Thomas Nast: His Period and His Pictures by Albert Bigelow Paine. Published by The Macmillan Company, New York and London in 1904. 583 pages and over 425 illustrations. Available via Google Books.
This is part one of a series of posts about Paine's biography of the caricaturist Thomas Nast and research I did spurred on by reading the book. - DonkeyHotey
Thomas Nast was born in Landau, Germany in 1840. Through his effort and passion he earned the appellation "Father of the American Cartoon." He defined the art of illustrating American political ideas and conflicts in the second half of the 19th century. Many of the symbols he created or popularized are still in use today including the Republican Elephant, Democratic Donkey, Uncle Sam and Santa Claus. From meager beginnings, he achieved significant wealth and tremendous fame. He produced over 3,000 pictures in his career in the service of his goal to vanquish the corrupt and champion the just. He is often remembered for his work challenging the crooked Ring of Boss Tweed in New York, bringing the pain and valor of the Civil War to the families at home, and his many illustrations of Santa Claus and Christmas. He work is still stirring controversy today as people look back at some of his depictions of ethnic minorities. Thomas Nast was not perfect, but he was a good husband, father and friend. And he counted among his friends and admirers Lincoln, Grant, Roosevelt, Twain and many other leading figures of his time. As his life neared it's end he had lost his fortune and much of his fame. He died away from his family of Yellow Fever, serving Uncle Sam as Consular to Ecuador, in pursuit of a salary to pay his mortgage.
The Age of the Illustrated Newspaper
Nast came of age professionally at a time when printing technology was changing and newspapers became capable of reproducing many hand drawn illustrations in their pages. This disruptive change was akin to the advent of motion pictures or television. The London Illustrated News and Punch Magazine took a cue from book publishers in the 1840's and embraced the art of wood block engraving for printing to create the illustrated newspaper format. This was also referred to as the pictorial press. Americans were introduced to the illustrated newspaper by Gleason's Pictorial and PT Barnum's Illustrated News in the 1850's. These ventures failed, but were soon followed more successfully by Frank Leslie's Illustrated News, Harper's Weekly and others. This expanded the market for news and information to include not only literate people, but anyone who could see.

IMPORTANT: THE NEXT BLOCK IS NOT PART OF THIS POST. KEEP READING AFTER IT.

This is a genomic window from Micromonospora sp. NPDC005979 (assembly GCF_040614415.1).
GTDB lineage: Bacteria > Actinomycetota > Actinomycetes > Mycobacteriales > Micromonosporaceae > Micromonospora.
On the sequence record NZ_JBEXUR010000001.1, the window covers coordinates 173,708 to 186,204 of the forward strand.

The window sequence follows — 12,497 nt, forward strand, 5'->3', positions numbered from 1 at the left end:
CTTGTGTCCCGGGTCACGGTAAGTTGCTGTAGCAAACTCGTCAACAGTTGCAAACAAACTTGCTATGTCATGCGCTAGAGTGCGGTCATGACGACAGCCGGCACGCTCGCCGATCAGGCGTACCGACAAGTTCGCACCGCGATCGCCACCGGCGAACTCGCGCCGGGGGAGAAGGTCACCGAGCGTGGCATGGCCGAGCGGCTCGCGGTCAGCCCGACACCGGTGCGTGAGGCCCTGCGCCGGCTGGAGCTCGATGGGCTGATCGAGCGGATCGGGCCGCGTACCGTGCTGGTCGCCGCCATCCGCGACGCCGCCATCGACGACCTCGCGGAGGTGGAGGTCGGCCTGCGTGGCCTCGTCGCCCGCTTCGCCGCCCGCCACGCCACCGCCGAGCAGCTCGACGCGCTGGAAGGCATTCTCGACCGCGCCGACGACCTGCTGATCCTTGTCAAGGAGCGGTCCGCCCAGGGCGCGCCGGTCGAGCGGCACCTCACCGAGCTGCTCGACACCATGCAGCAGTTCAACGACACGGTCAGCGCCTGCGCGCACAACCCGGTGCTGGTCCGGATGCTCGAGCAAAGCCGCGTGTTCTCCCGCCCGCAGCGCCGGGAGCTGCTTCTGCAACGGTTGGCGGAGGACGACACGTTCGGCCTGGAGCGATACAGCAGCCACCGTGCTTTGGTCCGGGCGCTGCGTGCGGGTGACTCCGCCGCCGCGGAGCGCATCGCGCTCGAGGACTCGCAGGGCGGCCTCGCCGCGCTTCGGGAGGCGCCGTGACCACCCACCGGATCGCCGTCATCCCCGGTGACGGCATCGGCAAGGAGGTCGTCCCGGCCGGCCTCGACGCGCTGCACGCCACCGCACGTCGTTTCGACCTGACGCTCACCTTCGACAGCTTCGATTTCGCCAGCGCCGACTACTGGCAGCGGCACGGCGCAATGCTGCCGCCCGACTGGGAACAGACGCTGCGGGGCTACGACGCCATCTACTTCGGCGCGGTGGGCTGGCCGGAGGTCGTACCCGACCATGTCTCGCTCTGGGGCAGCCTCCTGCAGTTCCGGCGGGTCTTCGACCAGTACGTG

The Lad Could Draw
Thomas Nast could draw and he started demonstrating that as soon as he picked up a crayon stick or a pencil. His family of newly minted Americans of German extraction valued education and encouraged young Thomas to attend school. Nast had mixed results as a student. His teachers did not give him high marks, but they recognized his ability to draw.
"Go finish your picture, Nast," the teacher would say to him. "You will never learn to read or figure:" Thomas Nast: His Period and His Pictures - page 15
Nast had a variety of exposure to art and formal art training before entering the workforce. He drew on his own and studied using Harding's Drawing Copies. After attending classes taught by Theodore Kaufmann, he entered The Academy of Design and was given special attention by Alfred Fredericks who was one of the founders of the New York Water Color Society and later the American Society of Painters in Water Colors. Thomas Nast was drawing constantly including copying famous works. He associated with a dynamic cast of creative characters at this time including Samuel Coleman, Eugene Benson, William John Hennessy, John B. Whittaker and Walter Shirlaw.